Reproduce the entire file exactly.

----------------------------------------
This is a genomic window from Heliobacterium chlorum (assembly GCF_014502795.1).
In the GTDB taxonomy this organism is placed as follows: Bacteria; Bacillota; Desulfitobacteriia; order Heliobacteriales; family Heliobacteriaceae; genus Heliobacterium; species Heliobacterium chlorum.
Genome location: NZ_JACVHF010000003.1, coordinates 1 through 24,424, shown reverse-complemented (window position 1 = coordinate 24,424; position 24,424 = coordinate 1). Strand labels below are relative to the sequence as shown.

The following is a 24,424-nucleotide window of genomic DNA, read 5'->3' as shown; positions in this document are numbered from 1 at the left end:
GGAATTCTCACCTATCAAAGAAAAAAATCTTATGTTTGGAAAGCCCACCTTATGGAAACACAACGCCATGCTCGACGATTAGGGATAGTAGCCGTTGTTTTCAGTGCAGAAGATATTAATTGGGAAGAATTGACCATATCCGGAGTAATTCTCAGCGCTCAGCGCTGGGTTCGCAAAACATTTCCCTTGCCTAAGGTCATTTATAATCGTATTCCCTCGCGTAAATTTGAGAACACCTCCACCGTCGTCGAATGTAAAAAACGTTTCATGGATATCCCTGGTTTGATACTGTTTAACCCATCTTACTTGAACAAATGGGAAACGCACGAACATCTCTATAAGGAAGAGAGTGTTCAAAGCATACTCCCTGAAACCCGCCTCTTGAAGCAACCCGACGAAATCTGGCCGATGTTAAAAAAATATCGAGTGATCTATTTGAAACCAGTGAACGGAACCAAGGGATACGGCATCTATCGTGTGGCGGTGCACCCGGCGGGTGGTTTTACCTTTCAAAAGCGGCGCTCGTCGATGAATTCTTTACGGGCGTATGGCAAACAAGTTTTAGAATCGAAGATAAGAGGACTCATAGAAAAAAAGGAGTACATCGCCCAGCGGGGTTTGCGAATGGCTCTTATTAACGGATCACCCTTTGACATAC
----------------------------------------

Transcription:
This is a genomic window from Heliobacterium chlorum (assembly GCF_014502795.1).
In the GTDB taxonomy this organism is placed as follows: Bacteria; Bacillota; Desulfitobacteriia; order Heliobacteriales; family Heliobacteriaceae; genus Heliobacterium; species Heliobacterium chlorum.
Genome location: NZ_JACVHF010000003.1, coordinates 1 through 24,424, shown reverse-complemented (window position 1 = coordinate 24,424; position 24,424 = coordinate 1). Strand labels below are relative to the sequence as shown.

The following is a 24,424-nucleotide window of genomic DNA, read 5'->3' as shown; positions in this document are numbered from 1 at the left end:
GGAATTCTCACCTATCAAAGAAAAAAATCTTATGTTTGGAAAGCCCACCTTATGGAAACACAACGCCATGCTCGACGATTAGGGATAGTAGCCGTTGTTTTCAGTGCAGAAGATATTAATTGGGAAGAATTGACCATATCCGGAGTAATTCTCAGCGCTCAGCGCTGGGTTCGCAAAACATTTCCCTTGCCTAAGGTCATTTATAATCGTATTCCCTCGCGTAAATTTGAGAACACCTCCACCGTCGTCGAATGTAAAAAACGTTTCATGGATATCCCTGGTTTGATACTGTTTAACCCATCTTACTTGAACAAATGGGAAACGCACGAACATCTCTATAAGGAAGAGAGTGTTCAAAGCATACTCCCTGAAACCCGCCTCTTGAAGCAACCCGACGAAATCTGGCCGATGTTAAAAAAATATCGAGTGATCTATTTGAAACCAGTGAACGGAACCAAGGGATACGGCATCTATCGTGTGGCGGTGCACCCGGCGGGTGGTTTTACCTTTCAAAAGCGGCGCTCGTCGATGAATTCTTTACGGGCGTATGGCAAACAAGTTTTAGAATCGAAGATAAGAGGACTCATAGAAAAAAAGGAGTACATCGCCCAGCGGGGTTTGCGAATGGCTCTTATTAACGGATCACCCTTTGACATAC